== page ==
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# Week 1 Practice Problems

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• Published : September 14, 2014

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﻿University of Phoenix Material

Week One Practice Problems

Prepare a written response to the following questions.

Chapter 1

12. Explain and give an example for each of the following types of variables:

a. Equal interval: A variable in which the values are approximate amounts. An example would be a GPA average.

b. Rank-order: A variable that is determined in ranks or order. An example would be where a graduate stands among other classmates.

c. Nominal: Values that are determined in categories as opposed to numeric value. Gender, Race, or Ethnicity are considered nominal values.

d. Ratio scale: A value is measured on a ratio scale if 0 is a possible factor. A pain chart given in a hospital is a ratio scale. When asked how bad the patient’s pain is, it is measured on a scale from 0-10.

e. Continuous: Variables that have infinite numbers between the two. An example can be found in the question, “How old are you?” There are many different possibilities, therefore, it is a continuous variable.

f. Discrete: Variables with specific values. They cannot have values between the specific values. An example would be found in the question, “How many children do you have?” You can have 1 child, 2, or 3 children, but cannot have 3.5 kids.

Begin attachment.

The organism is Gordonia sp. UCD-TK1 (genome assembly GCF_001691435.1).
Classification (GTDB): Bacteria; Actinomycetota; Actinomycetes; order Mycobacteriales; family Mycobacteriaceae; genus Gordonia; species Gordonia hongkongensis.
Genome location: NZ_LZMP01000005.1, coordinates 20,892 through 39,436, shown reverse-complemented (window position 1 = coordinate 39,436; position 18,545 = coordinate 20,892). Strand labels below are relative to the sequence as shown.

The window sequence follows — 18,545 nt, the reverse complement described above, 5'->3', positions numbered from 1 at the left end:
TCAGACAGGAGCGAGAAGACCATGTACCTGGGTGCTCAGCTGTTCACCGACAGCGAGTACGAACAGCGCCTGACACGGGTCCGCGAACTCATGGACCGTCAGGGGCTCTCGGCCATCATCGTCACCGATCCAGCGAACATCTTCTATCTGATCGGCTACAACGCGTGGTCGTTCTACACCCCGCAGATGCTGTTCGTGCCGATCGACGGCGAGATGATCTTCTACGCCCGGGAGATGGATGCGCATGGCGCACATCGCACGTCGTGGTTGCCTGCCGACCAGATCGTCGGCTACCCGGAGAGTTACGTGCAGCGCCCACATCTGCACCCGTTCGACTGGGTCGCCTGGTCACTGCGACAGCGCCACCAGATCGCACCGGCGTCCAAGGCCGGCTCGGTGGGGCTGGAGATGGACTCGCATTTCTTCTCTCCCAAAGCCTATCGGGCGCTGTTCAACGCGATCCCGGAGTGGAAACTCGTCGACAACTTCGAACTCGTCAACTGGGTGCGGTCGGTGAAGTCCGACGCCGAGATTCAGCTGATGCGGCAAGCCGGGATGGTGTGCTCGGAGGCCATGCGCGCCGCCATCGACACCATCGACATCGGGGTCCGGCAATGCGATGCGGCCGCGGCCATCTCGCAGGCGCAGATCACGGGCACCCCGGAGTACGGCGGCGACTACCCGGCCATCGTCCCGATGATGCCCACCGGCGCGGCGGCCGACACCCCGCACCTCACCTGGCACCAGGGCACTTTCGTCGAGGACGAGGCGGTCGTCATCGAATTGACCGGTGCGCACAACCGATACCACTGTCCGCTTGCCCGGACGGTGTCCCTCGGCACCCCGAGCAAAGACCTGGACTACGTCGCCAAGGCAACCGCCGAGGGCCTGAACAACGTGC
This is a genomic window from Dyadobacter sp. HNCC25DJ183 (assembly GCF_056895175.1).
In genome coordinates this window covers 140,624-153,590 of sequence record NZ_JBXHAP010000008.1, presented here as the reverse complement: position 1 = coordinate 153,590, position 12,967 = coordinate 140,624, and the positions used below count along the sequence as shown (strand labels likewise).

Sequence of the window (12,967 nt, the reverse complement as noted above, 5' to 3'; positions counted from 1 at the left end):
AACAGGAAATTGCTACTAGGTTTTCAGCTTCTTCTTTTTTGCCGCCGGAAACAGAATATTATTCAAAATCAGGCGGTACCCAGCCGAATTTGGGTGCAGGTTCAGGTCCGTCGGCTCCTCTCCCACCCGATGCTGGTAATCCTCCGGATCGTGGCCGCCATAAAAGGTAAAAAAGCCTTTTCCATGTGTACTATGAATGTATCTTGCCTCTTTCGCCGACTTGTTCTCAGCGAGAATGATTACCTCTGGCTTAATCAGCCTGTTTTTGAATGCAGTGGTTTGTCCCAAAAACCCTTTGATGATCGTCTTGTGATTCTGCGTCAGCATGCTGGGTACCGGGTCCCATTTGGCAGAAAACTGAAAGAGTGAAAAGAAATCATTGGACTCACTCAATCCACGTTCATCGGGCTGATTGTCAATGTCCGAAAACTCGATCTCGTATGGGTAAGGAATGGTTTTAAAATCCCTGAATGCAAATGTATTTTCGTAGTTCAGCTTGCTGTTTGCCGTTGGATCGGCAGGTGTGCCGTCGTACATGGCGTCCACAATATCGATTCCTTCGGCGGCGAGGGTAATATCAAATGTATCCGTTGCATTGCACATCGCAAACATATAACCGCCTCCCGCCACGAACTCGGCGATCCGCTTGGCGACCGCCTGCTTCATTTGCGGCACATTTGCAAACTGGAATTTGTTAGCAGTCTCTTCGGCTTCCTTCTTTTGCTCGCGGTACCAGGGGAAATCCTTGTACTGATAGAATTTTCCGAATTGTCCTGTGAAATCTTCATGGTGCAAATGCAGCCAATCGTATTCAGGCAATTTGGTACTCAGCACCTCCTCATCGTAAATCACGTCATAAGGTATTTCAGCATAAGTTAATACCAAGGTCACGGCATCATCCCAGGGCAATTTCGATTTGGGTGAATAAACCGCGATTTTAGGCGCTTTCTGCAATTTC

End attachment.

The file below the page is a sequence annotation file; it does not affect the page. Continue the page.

15. Following are the speeds of 40 cars clocked by radar on a particular road in a 35-mph zone on a particular afternoon:

30, 36, 42, 36, 30, 52, 36, 34, 36, 33, 30, 32, 35, 32, 37, 34, 36, 31, 35, 20 24, 46, 23, 31, 32, 45, 34, 37, 28, 40, 34, 38, 40, 52, 31, 33, 15, 27, 36, 40

Make a frequency table and a histogram, then describe the general shape of the distribution.

Frequency Table
Speed of Cars
Number of Cars
Percentage
36
5
13.89%
34
4
11.76%
30
3
10.00%
31
3
9.68%
32
3
9.38%
40
3
7.50%
33
2
6.06%
35
2
5.71%
37
2
5.41%
52
2
3.85%
15
1
6.67%
20
1
5.00%
23
1
4.35%
24
1
4.17%
27
1
3.70%
28
1
3.57%
38
1
2.63%
42
1
2.38%
45
1
2.22%
46
1
2.17%

21. Raskauskas and Stoltz (2007) asked a group of 84 adolescents about their involvement in traditional and electronic bullying. The researchers defined electronic bullying as “…a means of bullying in which peers use electronics {such as text messages, emails, and defaming Web sites} to taunt, threaten, harass, and/or intimidate a peer” (p.565). The table below is a frequency table showing the adolescents’ reported incidence of being victims or perpetrators or traditional and electronic bullying.

a. Using this table as an example, explain the idea of a frequency table to a person who has never had a course in statistics. The first column in this chart will identify the methods in which people use to bully others.This is a nominal value. The “N” will reflect the number of people bullied in that manner, while the percentage will show the total percentage of people bullied using each category type.

b. Explain the general meaning of the pattern of results.
This chart shows that the typical types of bullying are the most frequent, while electronic methods are rising. The correlation between the victims and the bullies indicates that there are more victims to bullying than there are bullies.

Incidence of Traditional and Electronic Bullying and Victimization (N=84) Forms of Bullying
N
%
Electronic victims
41
48.8

Text-message victim
27
32.1

Internet victim (websites, chatrooms)
13
15.5

Picture-phone victim
8
9.5
60
71.4

Physical victim
38
45.2

Teasing victim
50
59.5

Rumors victim
32
38.6

Exclusion victim
30
50
Electronic Bullies
18
21.4

Text-message bully
18
21.4

Internet bully
11
13.1
5
64.3

Physical bully
29
34.5

Teasing bully
38
45.2

Rumor bully
22
26.2

Exclusion bully
35
41.7

22. Kärnä and colleagues (2013)...